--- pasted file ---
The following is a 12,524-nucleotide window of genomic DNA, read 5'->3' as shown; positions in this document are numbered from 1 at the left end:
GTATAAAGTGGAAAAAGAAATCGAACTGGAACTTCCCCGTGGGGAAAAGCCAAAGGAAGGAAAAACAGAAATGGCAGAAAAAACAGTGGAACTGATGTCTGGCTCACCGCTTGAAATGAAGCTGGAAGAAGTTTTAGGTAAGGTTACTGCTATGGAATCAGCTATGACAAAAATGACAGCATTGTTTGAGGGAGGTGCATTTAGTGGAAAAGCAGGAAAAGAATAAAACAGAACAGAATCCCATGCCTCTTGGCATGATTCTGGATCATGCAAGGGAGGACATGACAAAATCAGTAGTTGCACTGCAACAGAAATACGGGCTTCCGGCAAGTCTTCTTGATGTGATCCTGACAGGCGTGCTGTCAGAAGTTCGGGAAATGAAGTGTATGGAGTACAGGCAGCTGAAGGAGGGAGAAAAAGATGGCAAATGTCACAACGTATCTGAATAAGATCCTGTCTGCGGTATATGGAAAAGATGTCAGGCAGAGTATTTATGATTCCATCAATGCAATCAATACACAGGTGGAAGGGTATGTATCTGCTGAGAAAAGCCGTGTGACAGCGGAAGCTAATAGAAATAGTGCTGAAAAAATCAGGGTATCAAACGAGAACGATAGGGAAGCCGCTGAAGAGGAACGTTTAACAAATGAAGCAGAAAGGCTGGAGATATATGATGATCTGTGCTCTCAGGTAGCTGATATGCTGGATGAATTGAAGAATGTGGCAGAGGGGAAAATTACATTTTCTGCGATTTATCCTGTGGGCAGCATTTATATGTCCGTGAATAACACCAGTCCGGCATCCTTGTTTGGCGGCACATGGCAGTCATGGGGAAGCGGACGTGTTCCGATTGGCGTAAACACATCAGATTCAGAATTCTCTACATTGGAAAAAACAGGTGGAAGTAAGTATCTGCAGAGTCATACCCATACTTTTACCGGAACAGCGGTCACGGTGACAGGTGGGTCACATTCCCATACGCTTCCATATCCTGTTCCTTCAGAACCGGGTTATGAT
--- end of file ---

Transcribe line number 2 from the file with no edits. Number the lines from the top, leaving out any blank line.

GTATAAAGTGGAAAAAGAAATCGAACTGGAACTTCCCCGTGGGGAAAAGCCAAAGGAAGGAAAAACAGAAATGGCAGAAAAAACAGTGGAACTGATGTCTGGCTCACCGCTTGAAATGAAGCTGGAAGAAGTTTTAGGTAAGGTTACTGCTATGGAATCAGCTATGACAAAAATGACAGCATTGTTTGAGGGAGGTGCATTTAGTGGAAAAGCAGGAAAAGAATAAAACAGAACAGAATCCCATGCCTCTTGGCATGATTCTGGATCATGCAAGGGAGGACATGACAAAATCAGTAGTTGCACTGCAACAGAAATACGGGCTTCCGGCAAGTCTTCTTGATGTGATCCTGACAGGCGTGCTGTCAGAAGTTCGGGAAATGAAGTGTATGGAGTACAGGCAGCTGAAGGAGGGAGAAAAAGATGGCAAATGTCACAACGTATCTGAATAAGATCCTGTCTGCGGTATATGGAAAAGATGTCAGGCAGAGTATTTATGATTCCATCAATGCAATCAATACACAGGTGGAAGGGTATGTATCTGCTGAGAAAAGCCGTGTGACAGCGGAAGCTAATAGAAATAGTGCTGAAAAAATCAGGGTATCAAACGAGAACGATAGGGAAGCCGCTGAAGAGGAACGTTTAACAAATGAAGCAGAAAGGCTGGAGATATATGATGATCTGTGCTCTCAGGTAGCTGATATGCTGGATGAATTGAAGAATGTGGCAGAGGGGAAAATTACATTTTCTGCGATTTATCCTGTGGGCAGCATTTATATGTCCGTGAATAACACCAGTCCGGCATCCTTGTTTGGCGGCACATGGCAGTCATGGGGAAGCGGACGTGTTCCGATTGGCGTAAACACATCAGATTCAGAATTCTCTACATTGGAAAAAACAGGTGGAAGTAAGTATCTGCAGAGTCATACCCATACTTTTACCGGAACAGCGGTCACGGTGACAGGTGGGTCACATTCCCATACGCTTCCATATCCTGTTCCTTCAGAACCGGGTTATGAT